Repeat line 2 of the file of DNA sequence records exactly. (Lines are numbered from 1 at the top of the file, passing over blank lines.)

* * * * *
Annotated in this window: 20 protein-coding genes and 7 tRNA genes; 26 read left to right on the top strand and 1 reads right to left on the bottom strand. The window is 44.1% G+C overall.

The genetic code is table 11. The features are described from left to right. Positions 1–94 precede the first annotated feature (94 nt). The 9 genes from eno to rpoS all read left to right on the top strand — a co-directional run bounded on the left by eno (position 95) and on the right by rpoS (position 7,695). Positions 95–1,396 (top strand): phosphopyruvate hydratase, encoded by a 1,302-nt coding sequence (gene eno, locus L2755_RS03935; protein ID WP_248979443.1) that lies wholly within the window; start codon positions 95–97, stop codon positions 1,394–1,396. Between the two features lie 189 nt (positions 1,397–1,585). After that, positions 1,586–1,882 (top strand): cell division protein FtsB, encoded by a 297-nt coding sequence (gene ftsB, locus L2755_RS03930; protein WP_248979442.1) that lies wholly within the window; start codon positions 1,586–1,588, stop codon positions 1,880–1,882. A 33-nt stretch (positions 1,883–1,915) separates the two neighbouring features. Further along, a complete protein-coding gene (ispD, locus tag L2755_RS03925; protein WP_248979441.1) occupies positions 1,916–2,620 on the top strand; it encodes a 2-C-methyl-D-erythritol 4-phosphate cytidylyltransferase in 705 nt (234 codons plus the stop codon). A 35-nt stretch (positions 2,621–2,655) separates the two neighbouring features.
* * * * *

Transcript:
The genetic code is table 11. The features are described from left to right. Positions 1–94 precede the first annotated feature (94 nt). The 9 genes from eno to rpoS all read left to right on the top strand — a co-directional run bounded on the left by eno (position 95) and on the right by rpoS (position 7,695). Positions 95–1,396 (top strand): phosphopyruvate hydratase, encoded by a 1,302-nt coding sequence (gene eno, locus L2755_RS03935; protein ID WP_248979443.1) that lies wholly within the window; start codon positions 95–97, stop codon positions 1,394–1,396. Between the two features lie 189 nt (positions 1,397–1,585). After that, positions 1,586–1,882 (top strand): cell division protein FtsB, encoded by a 297-nt coding sequence (gene ftsB, locus L2755_RS03930; protein WP_248979442.1) that lies wholly within the window; start codon positions 1,586–1,588, stop codon positions 1,880–1,882. A 33-nt stretch (positions 1,883–1,915) separates the two neighbouring features. Further along, a complete protein-coding gene (ispD, locus tag L2755_RS03925; protein WP_248979441.1) occupies positions 1,916–2,620 on the top strand; it encodes a 2-C-methyl-D-erythritol 4-phosphate cytidylyltransferase in 705 nt (234 codons plus the stop codon). A 35-nt stretch (positions 2,621–2,655) separates the two neighbouring features.